7. Roma/Gypsies are a target for racism throughout Europe, to the extent that they do not, in our society, enjoy equal rights, which is however, a fundamental human right. Most members of Roma/Gypsy communities are victims of numerous and varied human right violations.

8. The audience given to political parties which spread a xenophobic ideology is a matter of concern to ECRI. Racist and xenophobic discourse includes openly racist material and statements, but also propaganda that typically target minority groups. ECRI is concerned by the influence that such parties exercise on mainstream political parties, and calls on all political parties to espouse the principles contained in the Charter of European political parties for a non-racist society.

9. ECRI notes with concern that, as a result of the fight against terrorism engaged since the events of 11 September 2001, certain groups of persons have become particularly vulnerable to racism and racial discrimination. ECRI is convinced that terrorism and terrorist activities, irrespective of their origin, are incompatible with and threaten the values, principles and ideals of liberty, democracy, justice and human rights. At the same time, the response to the threat of terrorism should not itself encroach upon the very values and principles that democratic societies aim to safeguard. Terrorism should be combated, but it should not become a pretext under which discrimination and intolerance are allowed to flourish.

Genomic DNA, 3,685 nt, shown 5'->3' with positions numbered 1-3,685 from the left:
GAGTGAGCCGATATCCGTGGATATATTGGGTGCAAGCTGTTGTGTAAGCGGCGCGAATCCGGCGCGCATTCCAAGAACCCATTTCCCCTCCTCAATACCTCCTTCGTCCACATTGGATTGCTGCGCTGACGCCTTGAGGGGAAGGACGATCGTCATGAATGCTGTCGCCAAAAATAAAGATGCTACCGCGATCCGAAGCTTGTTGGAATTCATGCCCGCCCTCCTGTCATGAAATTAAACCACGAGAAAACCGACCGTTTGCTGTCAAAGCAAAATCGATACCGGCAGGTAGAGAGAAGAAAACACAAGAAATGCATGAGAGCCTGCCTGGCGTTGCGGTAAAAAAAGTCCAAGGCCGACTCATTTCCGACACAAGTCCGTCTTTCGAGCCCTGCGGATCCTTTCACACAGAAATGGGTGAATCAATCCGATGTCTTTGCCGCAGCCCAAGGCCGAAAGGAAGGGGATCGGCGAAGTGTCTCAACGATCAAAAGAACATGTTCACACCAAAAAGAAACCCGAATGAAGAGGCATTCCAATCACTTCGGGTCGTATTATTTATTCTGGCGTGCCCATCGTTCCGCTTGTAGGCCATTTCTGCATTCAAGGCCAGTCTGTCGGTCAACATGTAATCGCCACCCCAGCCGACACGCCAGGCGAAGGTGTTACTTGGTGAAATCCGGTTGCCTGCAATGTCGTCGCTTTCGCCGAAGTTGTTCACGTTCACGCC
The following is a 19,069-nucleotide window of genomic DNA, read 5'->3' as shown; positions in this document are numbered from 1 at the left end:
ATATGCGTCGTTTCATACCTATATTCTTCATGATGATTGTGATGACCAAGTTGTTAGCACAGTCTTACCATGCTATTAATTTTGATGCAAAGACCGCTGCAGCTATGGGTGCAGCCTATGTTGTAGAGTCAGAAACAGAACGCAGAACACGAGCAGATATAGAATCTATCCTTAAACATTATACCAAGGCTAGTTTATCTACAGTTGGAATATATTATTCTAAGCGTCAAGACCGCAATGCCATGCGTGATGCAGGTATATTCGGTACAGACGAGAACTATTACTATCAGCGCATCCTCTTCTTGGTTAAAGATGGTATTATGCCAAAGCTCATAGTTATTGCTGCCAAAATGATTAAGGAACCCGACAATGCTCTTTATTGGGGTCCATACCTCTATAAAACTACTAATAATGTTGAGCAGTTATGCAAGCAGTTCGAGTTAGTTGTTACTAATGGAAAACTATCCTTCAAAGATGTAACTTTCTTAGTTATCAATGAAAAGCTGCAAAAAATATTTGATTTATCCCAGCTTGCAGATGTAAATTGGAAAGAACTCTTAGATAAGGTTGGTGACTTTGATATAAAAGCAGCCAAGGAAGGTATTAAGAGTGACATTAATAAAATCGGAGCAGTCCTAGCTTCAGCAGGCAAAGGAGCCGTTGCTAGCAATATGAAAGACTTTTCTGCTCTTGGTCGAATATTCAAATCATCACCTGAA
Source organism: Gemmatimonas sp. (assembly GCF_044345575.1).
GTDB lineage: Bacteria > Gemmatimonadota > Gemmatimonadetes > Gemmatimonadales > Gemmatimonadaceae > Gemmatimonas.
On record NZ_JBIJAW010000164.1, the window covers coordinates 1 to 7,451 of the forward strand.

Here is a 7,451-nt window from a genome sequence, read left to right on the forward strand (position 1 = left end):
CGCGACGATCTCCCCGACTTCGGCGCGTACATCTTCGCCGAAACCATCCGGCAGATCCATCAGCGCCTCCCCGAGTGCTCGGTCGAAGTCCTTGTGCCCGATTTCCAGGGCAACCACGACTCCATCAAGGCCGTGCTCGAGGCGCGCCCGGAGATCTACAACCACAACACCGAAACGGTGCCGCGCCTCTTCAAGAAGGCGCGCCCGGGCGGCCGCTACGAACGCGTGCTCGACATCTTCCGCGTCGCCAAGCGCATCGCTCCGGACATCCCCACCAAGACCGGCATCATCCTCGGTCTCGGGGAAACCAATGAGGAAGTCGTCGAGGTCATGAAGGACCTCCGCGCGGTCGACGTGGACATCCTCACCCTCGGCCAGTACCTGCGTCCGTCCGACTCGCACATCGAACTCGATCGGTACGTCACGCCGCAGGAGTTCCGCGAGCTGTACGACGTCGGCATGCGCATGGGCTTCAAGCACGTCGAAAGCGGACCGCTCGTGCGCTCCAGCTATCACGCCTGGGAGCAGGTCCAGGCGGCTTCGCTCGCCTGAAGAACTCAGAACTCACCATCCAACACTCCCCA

10. The negative trends outlined above should be closely monitored and additional measures taken at local, national and European level to combat manifestations of racism, xenophobia, antisemitism and intolerance.

11. ECRI draws attention to these trends since, as a Commission with the task of combating racism, it has the duty to describe the forms which racism takes today. ECRI wishes nevertheless to stress that not all the trends are negative, and that there are also some encouraging signs, at international, European and national level, which indicate that member States and civil society are determined to combat racism and intolerance.

12. ECRI welcomes substantial progress made in a progressive manner in the fight against racism and racial discrimination in Europe.